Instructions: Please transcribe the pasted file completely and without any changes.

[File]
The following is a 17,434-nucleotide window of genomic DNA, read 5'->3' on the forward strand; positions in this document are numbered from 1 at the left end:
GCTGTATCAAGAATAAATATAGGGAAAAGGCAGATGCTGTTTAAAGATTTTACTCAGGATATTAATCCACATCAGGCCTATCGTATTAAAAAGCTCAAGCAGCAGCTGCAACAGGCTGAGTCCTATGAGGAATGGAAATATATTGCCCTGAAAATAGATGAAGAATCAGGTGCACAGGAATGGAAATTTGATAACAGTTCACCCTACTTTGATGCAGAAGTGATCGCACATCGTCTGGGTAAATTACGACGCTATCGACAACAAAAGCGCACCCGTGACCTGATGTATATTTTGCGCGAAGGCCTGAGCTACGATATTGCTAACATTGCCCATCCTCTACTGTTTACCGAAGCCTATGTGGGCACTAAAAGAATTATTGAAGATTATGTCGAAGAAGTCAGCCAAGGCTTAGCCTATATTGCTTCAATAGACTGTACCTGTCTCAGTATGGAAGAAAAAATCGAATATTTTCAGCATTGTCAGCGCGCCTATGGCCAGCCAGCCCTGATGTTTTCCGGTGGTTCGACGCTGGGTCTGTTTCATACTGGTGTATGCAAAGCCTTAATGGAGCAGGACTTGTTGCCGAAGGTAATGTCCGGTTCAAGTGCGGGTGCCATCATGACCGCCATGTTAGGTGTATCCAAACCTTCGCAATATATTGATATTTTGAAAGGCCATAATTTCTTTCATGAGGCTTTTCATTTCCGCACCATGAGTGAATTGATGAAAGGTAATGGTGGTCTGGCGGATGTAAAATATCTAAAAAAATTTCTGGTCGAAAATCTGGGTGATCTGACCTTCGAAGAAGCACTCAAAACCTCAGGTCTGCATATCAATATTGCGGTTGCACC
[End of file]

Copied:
The following is a 17,434-nucleotide window of genomic DNA, read 5'->3' on the forward strand; positions in this document are numbered from 1 at the left end:
GCTGTATCAAGAATAAATATAGGGAAAAGGCAGATGCTGTTTAAAGATTTTACTCAGGATATTAATCCACATCAGGCCTATCGTATTAAAAAGCTCAAGCAGCAGCTGCAACAGGCTGAGTCCTATGAGGAATGGAAATATATTGCCCTGAAAATAGATGAAGAATCAGGTGCACAGGAATGGAAATTTGATAACAGTTCACCCTACTTTGATGCAGAAGTGATCGCACATCGTCTGGGTAAATTACGACGCTATCGACAACAAAAGCGCACCCGTGACCTGATGTATATTTTGCGCGAAGGCCTGAGCTACGATATTGCTAACATTGCCCATCCTCTACTGTTTACCGAAGCCTATGTGGGCACTAAAAGAATTATTGAAGATTATGTCGAAGAAGTCAGCCAAGGCTTAGCCTATATTGCTTCAATAGACTGTACCTGTCTCAGTATGGAAGAAAAAATCGAATATTTTCAGCATTGTCAGCGCGCCTATGGCCAGCCAGCCCTGATGTTTTCCGGTGGTTCGACGCTGGGTCTGTTTCATACTGGTGTATGCAAAGCCTTAATGGAGCAGGACTTGTTGCCGAAGGTAATGTCCGGTTCAAGTGCGGGTGCCATCATGACCGCCATGTTAGGTGTATCCAAACCTTCGCAATATATTGATATTTTGAAAGGCCATAATTTCTTTCATGAGGCTTTTCATTTCCGCACCATGAGTGAATTGATGAAAGGTAATGGTGGTCTGGCGGATGTAAAATATCTAAAAAAATTTCTGGTCGAAAATCTGGGTGATCTGACCTTCGAAGAAGCACTCAAAACCTCAGGTCTGCATATCAATATTGCGGTTGCACC